India is one of the largest smartphone markets, so do you think we’ll see some sort of mobile solution for blockchain or cryptocurrencies in the future?

What we are seeing at ground level is that many Indian traders and people are buying bitcoin from India – so this is what we are seeing globally. If you see any statistics, it is clear that India is a huge market. The second thing is Indian companies as recently we heard TATA entering the blockchain space so much like the outside world. It’s almost a paradigm change at the internet level, so we’re seeing big companies trying to go into space by separating crypto and blockchain – so I think that’s a huge move.

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So as a major mobile phone market in the world, I think the access of big companies is very big. We recently saw PayPal access to the market, and it got a lot of people into the market. Some say the recent value of bitcoin is partly due to PayPal. So, we think a similar trend is happening in India with companies like TATA entering this space.

When you talk about computing power, don’t you think in such situations that instead of relying on traditional desktops, quantum computers will make a lot of sense?

Quantum computers can run sophisticated computing power that they look for Ethereum network can you power the network with your phone. It’s interesting that they are looking into this because they want more people to set the goals with that. So you don’t need to have a very sophisticated piece of computer to run the network unless you decide that the network will be run by perhaps a very sophisticated computer like a bitcoin network. But in the future, there will be more and more interesting developments not only from the power of computing but also from other consensus models.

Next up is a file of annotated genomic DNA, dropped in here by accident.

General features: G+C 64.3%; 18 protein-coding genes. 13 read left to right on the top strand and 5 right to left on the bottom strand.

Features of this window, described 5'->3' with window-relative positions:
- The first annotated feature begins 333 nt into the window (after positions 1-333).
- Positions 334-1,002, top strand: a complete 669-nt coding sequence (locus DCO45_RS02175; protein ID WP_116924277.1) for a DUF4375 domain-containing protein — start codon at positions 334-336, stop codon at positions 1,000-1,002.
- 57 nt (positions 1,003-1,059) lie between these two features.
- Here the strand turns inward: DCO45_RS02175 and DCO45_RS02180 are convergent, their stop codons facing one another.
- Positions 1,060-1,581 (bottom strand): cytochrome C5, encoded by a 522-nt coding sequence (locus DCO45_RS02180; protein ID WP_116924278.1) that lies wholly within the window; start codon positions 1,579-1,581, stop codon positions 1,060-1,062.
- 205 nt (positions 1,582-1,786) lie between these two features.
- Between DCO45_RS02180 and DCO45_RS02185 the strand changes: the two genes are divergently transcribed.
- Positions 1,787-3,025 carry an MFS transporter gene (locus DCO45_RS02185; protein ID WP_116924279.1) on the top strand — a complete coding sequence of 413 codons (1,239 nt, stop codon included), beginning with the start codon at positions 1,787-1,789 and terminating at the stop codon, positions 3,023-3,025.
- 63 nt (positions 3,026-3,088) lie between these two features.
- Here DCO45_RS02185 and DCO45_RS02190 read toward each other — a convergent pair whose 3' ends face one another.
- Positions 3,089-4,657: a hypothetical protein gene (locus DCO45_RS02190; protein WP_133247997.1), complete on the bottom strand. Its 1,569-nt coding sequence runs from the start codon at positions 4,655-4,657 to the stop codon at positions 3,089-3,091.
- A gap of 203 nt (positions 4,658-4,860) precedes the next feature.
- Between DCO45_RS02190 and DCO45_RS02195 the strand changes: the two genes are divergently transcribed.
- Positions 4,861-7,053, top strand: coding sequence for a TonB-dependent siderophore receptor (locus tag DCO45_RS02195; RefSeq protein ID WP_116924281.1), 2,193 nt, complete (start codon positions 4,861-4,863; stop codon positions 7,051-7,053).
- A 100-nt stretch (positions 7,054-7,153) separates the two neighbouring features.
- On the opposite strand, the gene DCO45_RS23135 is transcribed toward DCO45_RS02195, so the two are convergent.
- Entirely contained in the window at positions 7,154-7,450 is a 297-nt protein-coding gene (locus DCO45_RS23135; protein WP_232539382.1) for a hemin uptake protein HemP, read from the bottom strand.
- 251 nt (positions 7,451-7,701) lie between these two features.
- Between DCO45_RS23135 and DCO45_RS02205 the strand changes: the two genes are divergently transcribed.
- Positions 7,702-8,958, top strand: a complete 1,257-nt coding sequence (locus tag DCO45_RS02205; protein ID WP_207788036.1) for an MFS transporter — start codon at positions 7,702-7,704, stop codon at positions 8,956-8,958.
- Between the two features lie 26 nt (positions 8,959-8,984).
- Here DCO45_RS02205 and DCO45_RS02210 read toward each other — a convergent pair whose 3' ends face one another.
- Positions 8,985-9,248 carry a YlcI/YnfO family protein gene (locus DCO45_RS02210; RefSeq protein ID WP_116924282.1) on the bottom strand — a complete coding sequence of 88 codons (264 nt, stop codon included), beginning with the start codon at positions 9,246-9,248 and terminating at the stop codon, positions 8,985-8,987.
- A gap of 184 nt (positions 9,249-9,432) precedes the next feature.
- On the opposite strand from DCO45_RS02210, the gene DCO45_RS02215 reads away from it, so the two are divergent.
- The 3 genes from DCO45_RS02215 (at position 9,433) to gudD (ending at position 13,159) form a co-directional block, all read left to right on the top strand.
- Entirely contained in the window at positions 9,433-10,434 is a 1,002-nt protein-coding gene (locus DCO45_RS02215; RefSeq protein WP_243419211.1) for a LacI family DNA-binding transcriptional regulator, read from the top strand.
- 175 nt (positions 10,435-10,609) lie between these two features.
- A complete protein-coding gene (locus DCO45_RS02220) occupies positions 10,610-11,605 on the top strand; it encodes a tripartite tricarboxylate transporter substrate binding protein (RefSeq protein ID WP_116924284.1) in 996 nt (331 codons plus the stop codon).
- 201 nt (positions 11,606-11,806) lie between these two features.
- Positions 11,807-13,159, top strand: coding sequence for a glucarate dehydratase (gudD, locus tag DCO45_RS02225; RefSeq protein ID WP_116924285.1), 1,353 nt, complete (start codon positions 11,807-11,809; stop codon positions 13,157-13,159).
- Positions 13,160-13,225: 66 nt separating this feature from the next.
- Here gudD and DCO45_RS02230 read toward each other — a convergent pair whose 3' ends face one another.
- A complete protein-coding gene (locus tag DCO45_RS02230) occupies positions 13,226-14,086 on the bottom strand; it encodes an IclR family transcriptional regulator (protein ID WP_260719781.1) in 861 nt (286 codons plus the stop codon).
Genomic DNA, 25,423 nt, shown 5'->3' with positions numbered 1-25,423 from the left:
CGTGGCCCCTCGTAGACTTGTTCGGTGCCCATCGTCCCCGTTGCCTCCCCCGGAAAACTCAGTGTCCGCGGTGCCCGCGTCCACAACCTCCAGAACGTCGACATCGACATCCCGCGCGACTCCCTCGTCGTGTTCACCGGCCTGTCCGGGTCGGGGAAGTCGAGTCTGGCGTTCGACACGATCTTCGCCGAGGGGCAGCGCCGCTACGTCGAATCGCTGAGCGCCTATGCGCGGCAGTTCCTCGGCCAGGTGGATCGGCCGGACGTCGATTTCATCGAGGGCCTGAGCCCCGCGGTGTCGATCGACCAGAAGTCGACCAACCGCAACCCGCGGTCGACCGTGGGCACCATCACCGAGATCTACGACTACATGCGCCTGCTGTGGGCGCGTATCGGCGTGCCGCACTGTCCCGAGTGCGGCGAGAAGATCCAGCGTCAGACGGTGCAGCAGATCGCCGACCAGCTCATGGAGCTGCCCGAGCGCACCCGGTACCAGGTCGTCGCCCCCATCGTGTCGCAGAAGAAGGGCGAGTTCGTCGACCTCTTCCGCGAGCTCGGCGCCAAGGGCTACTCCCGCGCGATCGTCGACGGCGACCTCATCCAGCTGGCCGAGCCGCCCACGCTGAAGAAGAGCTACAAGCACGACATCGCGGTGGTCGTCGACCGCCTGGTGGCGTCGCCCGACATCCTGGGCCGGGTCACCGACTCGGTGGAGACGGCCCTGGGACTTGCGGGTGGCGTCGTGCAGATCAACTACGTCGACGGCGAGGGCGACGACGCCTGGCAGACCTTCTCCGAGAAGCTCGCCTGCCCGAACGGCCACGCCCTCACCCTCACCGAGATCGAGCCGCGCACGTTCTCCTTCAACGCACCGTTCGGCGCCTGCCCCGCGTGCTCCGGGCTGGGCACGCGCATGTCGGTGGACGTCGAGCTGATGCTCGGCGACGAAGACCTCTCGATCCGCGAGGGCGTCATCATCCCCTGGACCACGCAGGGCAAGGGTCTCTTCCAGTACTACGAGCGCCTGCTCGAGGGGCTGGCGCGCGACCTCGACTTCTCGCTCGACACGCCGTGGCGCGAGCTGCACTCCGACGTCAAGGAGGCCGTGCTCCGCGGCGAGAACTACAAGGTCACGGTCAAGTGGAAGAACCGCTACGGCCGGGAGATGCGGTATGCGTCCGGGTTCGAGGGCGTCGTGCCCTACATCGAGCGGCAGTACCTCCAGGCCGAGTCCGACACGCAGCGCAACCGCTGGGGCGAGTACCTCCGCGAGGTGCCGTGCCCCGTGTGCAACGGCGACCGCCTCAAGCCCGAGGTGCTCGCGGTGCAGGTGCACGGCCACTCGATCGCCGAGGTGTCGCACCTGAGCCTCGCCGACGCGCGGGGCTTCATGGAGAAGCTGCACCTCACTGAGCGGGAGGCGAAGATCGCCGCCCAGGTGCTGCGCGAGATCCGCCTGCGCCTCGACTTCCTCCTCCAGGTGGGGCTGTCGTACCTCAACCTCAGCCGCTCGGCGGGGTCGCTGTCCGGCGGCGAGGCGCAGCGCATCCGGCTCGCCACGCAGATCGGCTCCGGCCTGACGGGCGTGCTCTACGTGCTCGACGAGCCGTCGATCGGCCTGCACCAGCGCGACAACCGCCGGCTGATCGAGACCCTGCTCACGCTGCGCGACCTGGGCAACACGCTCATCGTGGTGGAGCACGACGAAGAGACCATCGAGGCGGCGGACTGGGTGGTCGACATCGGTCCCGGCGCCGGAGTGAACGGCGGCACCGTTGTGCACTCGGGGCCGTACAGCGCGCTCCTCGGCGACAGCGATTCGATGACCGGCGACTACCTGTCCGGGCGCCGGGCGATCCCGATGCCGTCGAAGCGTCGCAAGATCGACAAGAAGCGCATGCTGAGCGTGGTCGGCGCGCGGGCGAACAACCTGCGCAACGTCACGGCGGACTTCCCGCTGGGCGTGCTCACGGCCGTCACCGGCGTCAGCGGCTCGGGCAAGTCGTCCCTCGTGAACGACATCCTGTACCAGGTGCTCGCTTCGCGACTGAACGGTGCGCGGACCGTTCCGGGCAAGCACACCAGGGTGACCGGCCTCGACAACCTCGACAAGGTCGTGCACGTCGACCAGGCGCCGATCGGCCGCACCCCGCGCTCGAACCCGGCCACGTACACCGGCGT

If you only had to guess, when will crypto become the equivalent of a regular currency?

I think 2025 will be the year when there is a successful mass distribution of vaccines for the pandemic. I think in the same way 2025 you will see the economies return to any kind of normality, but I think over that period of time we are going to see an acceleration of the things this. So we have these great distributors in the US and it’s going into communities that are being hit hard by the pandemic and there is a great interest in crypto in those areas – so I think that sign. These are not people dealing in stock markets but commoners – so you’ll see a grassroots movement. 2025 seems like a pretty short and reasonable timeline when you look back at 2020 and think like no one was dealing with this, and now you’re like using it every time – I think we see it coming.

From an Indian perspective, can you share how blockchain is as space grows and do you see its adoption happening on a larger scale?

David: We see adoption in many countries. So, China is getting heartbroken in technological aspects of it because it is also a good basic AI building block. If you are looking in terms of an intelligent network or internet of things – if you have blockchain as a component of that, it will function better. So, AI relies on a huge amount of data and the Cloud can manage it now but as that gets bigger and bigger then blockchain technology can become a harmless component that will continue to grow. Again, in terms of cost, it follows the same pattern as you have with these other technologies. When there is more adoption the cost of implementing and running it will decrease. So, in terms of the bandwidth that will be needed if you want to enter or mine, it will become much more accessible to the average person.